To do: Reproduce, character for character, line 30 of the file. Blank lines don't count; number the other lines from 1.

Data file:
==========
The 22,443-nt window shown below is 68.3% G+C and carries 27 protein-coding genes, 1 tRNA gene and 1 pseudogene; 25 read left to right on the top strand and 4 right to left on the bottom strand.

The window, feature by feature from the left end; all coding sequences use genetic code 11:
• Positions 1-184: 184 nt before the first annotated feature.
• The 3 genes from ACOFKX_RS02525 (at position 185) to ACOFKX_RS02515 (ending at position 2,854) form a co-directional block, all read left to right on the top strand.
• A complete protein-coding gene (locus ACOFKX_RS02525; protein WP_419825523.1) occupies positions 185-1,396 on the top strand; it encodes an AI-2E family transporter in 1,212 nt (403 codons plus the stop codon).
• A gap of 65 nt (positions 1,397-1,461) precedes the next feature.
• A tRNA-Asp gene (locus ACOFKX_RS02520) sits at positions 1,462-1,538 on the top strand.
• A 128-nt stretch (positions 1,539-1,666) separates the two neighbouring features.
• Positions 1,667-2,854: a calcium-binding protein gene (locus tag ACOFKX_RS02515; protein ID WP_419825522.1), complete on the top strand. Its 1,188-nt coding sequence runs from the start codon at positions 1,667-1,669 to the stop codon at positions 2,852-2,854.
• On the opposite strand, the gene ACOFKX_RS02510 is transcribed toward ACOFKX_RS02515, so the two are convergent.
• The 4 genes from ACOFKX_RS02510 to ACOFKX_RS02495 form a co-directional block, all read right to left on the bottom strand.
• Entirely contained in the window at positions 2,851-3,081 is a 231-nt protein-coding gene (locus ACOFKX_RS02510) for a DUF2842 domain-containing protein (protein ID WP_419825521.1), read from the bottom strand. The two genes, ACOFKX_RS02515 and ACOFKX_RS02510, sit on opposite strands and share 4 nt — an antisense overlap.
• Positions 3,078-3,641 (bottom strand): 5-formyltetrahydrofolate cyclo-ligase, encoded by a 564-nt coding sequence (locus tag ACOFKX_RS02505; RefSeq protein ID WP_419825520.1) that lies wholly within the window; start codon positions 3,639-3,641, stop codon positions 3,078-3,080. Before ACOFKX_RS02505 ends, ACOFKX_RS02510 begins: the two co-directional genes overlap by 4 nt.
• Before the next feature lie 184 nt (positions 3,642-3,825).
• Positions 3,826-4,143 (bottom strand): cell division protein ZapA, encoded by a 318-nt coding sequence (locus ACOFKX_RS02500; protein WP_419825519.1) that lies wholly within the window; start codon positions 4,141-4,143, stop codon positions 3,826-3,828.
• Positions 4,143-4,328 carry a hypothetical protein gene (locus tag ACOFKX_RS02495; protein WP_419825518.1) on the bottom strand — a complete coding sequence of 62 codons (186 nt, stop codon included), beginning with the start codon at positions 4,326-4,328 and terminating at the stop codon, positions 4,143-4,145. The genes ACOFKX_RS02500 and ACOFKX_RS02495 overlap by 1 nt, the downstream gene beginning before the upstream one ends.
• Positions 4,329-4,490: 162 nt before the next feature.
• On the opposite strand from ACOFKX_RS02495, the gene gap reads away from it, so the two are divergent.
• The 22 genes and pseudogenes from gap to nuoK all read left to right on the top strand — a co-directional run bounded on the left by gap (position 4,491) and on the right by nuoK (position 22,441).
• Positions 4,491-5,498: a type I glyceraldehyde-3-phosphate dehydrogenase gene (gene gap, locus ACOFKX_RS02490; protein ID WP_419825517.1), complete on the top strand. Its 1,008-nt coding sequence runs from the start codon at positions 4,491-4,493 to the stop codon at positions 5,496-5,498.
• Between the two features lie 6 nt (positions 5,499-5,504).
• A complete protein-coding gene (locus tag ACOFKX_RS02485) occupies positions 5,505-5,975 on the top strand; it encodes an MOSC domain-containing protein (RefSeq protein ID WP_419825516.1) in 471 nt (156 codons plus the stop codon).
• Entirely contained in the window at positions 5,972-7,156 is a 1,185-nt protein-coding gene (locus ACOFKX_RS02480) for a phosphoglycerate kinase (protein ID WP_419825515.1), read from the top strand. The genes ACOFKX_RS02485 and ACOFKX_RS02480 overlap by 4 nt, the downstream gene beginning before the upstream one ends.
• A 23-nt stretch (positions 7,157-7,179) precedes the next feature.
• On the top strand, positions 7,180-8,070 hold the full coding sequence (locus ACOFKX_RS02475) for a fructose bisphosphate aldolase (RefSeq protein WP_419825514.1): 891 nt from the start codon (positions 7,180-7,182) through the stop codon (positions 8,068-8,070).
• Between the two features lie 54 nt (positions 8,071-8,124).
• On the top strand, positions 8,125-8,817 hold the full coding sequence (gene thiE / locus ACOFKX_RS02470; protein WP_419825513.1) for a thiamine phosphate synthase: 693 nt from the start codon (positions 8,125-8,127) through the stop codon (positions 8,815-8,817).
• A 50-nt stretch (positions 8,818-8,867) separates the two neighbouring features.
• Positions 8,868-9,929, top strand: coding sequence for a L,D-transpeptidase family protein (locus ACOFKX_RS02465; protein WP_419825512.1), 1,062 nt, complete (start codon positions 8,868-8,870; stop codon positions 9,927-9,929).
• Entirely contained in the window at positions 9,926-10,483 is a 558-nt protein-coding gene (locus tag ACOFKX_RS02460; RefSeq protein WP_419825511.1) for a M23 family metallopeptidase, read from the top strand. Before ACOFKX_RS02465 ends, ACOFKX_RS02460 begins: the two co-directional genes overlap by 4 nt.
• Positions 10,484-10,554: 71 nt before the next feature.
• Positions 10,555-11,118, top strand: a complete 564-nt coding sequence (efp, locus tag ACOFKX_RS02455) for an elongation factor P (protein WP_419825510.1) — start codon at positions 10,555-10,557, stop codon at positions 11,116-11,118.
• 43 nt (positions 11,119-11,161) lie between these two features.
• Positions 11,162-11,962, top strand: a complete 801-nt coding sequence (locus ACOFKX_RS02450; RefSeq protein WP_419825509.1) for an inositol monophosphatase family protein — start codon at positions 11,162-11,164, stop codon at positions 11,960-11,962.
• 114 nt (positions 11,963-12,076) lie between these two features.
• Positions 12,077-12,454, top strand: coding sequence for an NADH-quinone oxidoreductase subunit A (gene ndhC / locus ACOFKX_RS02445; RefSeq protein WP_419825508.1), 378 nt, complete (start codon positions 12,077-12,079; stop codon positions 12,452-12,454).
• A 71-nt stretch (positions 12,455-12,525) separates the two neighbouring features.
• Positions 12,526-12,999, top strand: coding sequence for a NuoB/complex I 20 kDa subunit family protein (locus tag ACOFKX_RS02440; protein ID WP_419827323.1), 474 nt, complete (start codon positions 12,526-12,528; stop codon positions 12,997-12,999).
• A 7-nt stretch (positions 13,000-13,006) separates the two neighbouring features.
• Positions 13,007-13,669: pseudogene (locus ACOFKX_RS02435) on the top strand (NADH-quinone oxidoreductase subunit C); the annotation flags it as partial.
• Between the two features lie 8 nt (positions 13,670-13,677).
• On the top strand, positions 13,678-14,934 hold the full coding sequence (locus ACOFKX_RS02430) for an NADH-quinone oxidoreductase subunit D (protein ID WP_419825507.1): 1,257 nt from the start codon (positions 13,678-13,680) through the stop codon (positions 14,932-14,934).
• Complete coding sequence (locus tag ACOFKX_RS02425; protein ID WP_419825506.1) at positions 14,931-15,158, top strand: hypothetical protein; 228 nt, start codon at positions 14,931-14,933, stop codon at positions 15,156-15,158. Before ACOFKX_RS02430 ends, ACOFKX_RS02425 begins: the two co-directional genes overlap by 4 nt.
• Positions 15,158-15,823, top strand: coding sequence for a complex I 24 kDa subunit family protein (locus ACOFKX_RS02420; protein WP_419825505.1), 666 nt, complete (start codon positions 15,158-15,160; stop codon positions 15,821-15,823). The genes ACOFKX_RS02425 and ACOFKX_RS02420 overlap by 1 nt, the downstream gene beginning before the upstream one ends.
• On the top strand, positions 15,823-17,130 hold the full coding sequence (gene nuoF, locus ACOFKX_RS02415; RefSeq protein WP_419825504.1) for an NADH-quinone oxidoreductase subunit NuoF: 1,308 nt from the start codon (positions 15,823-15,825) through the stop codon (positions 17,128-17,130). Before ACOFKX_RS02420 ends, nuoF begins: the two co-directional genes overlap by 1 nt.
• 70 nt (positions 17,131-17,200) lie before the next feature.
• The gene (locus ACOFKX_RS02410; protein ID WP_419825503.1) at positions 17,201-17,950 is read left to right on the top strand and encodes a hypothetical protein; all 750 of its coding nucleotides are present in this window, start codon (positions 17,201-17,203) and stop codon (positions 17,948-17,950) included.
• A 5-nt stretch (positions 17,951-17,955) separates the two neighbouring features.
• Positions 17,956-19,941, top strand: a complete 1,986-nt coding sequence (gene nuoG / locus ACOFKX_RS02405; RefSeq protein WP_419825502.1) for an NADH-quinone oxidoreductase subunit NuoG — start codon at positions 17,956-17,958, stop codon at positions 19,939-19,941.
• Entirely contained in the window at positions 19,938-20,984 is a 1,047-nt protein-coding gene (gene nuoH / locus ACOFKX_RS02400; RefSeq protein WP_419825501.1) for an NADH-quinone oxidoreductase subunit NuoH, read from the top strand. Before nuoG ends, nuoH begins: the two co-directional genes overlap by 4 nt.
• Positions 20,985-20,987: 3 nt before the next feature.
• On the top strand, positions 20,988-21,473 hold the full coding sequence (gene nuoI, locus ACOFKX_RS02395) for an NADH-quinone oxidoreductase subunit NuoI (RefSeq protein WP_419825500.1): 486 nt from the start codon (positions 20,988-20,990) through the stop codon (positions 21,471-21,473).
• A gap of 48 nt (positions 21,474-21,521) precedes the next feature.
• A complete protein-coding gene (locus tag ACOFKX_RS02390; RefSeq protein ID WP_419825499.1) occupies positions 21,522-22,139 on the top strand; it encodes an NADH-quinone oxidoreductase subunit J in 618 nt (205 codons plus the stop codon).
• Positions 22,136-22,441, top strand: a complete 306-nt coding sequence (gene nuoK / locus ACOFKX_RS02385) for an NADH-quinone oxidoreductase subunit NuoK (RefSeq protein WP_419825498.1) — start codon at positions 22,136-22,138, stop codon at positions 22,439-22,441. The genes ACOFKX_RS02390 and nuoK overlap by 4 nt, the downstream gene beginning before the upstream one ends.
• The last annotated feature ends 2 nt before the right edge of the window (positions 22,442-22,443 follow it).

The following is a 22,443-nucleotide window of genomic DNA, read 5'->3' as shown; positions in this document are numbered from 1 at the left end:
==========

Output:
• Entirely contained in the window at positions 9,926-10,483 is a 558-nt protein-coding gene (locus tag ACOFKX_RS02460; RefSeq protein WP_419825511.1) for a M23 family metallopeptidase, read from the top strand. Before ACOFKX_RS02465 ends, ACOFKX_RS02460 begins: the two co-directional genes overlap by 4 nt.